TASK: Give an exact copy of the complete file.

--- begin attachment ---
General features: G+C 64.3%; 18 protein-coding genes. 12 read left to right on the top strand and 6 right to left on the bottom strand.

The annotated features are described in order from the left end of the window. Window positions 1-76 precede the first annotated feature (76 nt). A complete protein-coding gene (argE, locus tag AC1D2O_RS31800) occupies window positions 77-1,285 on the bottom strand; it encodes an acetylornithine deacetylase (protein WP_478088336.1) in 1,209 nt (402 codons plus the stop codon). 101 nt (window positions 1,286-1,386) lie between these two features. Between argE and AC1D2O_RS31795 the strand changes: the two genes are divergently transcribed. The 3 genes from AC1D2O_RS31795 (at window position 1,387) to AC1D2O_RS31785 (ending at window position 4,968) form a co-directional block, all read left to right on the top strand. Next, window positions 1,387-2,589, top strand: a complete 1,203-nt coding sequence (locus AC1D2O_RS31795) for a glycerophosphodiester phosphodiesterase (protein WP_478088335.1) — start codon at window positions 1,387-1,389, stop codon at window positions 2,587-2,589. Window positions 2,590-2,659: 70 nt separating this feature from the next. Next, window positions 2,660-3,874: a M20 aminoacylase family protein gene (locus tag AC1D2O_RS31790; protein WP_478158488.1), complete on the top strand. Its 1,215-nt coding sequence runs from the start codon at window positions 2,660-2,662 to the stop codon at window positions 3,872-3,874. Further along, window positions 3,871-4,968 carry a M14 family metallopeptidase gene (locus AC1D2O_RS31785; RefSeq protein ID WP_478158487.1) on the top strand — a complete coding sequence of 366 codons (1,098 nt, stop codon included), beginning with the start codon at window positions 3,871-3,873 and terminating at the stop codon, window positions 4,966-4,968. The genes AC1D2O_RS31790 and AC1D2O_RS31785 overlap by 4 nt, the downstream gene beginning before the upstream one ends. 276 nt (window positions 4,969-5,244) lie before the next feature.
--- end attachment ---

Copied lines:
General features: G+C 64.3%; 18 protein-coding genes. 12 read left to right on the top strand and 6 right to left on the bottom strand.

The annotated features are described in order from the left end of the window. Window positions 1-76 precede the first annotated feature (76 nt). A complete protein-coding gene (argE, locus tag AC1D2O_RS31800) occupies window positions 77-1,285 on the bottom strand; it encodes an acetylornithine deacetylase (protein WP_478088336.1) in 1,209 nt (402 codons plus the stop codon). 101 nt (window positions 1,286-1,386) lie between these two features. Between argE and AC1D2O_RS31795 the strand changes: the two genes are divergently transcribed. The 3 genes from AC1D2O_RS31795 (at window position 1,387) to AC1D2O_RS31785 (ending at window position 4,968) form a co-directional block, all read left to right on the top strand. Next, window positions 1,387-2,589, top strand: a complete 1,203-nt coding sequence (locus AC1D2O_RS31795) for a glycerophosphodiester phosphodiesterase (protein WP_478088335.1) — start codon at window positions 1,387-1,389, stop codon at window positions 2,587-2,589. Window positions 2,590-2,659: 70 nt separating this feature from the next. Next, window positions 2,660-3,874: a M20 aminoacylase family protein gene (locus tag AC1D2O_RS31790; protein WP_478158488.1), complete on the top strand. Its 1,215-nt coding sequence runs from the start codon at window positions 2,660-2,662 to the stop codon at window positions 3,872-3,874. Further along, window positions 3,871-4,968 carry a M14 family metallopeptidase gene (locus AC1D2O_RS31785; RefSeq protein ID WP_478158487.1) on the top strand — a complete coding sequence of 366 codons (1,098 nt, stop codon included), beginning with the start codon at window positions 3,871-3,873 and terminating at the stop codon, window positions 4,966-4,968. The genes AC1D2O_RS31790 and AC1D2O_RS31785 overlap by 4 nt, the downstream gene beginning before the upstream one ends. 276 nt (window positions 4,969-5,244) lie before the next feature.